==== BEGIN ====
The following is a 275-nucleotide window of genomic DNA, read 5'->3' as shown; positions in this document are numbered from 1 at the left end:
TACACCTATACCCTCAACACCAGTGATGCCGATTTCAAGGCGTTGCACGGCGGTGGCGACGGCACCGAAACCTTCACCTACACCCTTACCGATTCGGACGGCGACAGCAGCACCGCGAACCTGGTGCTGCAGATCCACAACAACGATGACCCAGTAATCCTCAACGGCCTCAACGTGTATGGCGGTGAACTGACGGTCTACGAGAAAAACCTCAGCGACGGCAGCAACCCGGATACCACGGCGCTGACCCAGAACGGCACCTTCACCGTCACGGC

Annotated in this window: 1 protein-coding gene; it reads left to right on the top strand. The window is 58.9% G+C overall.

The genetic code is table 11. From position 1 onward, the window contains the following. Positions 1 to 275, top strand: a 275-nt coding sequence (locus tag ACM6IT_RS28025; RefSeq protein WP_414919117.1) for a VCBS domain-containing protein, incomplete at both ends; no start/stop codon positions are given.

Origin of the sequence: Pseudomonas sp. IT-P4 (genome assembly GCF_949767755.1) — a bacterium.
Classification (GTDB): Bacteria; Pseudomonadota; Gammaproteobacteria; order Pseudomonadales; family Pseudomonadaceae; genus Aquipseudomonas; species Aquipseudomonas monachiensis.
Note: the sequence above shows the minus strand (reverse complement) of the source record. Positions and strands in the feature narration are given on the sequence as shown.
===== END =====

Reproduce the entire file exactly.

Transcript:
The following is a 275-nucleotide window of genomic DNA, read 5'->3' as shown; positions in this document are numbered from 1 at the left end:
TACACCTATACCCTCAACACCAGTGATGCCGATTTCAAGGCGTTGCACGGCGGTGGCGACGGCACCGAAACCTTCACCTACACCCTTACCGATTCGGACGGCGACAGCAGCACCGCGAACCTGGTGCTGCAGATCCACAACAACGATGACCCAGTAATCCTCAACGGCCTCAACGTGTATGGCGGTGAACTGACGGTCTACGAGAAAAACCTCAGCGACGGCAGCAACCCGGATACCACGGCGCTGACCCAGAACGGCACCTTCACCGTCACGGC

Annotated in this window: 1 protein-coding gene; it reads left to right on the top strand. The window is 58.9% G+C overall.

The genetic code is table 11. From position 1 onward, the window contains the following. Positions 1 to 275, top strand: a 275-nt coding sequence (locus tag ACM6IT_RS28025; RefSeq protein WP_414919117.1) for a VCBS domain-containing protein, incomplete at both ends; no start/stop codon positions are given.

Origin of the sequence: Pseudomonas sp. IT-P4 (genome assembly GCF_949767755.1) — a bacterium.
Classification (GTDB): Bacteria; Pseudomonadota; Gammaproteobacteria; order Pseudomonadales; family Pseudomonadaceae; genus Aquipseudomonas; species Aquipseudomonas monachiensis.
Note: the sequence above shows the minus strand (reverse complement) of the source record. Positions and strands in the feature narration are given on the sequence as shown.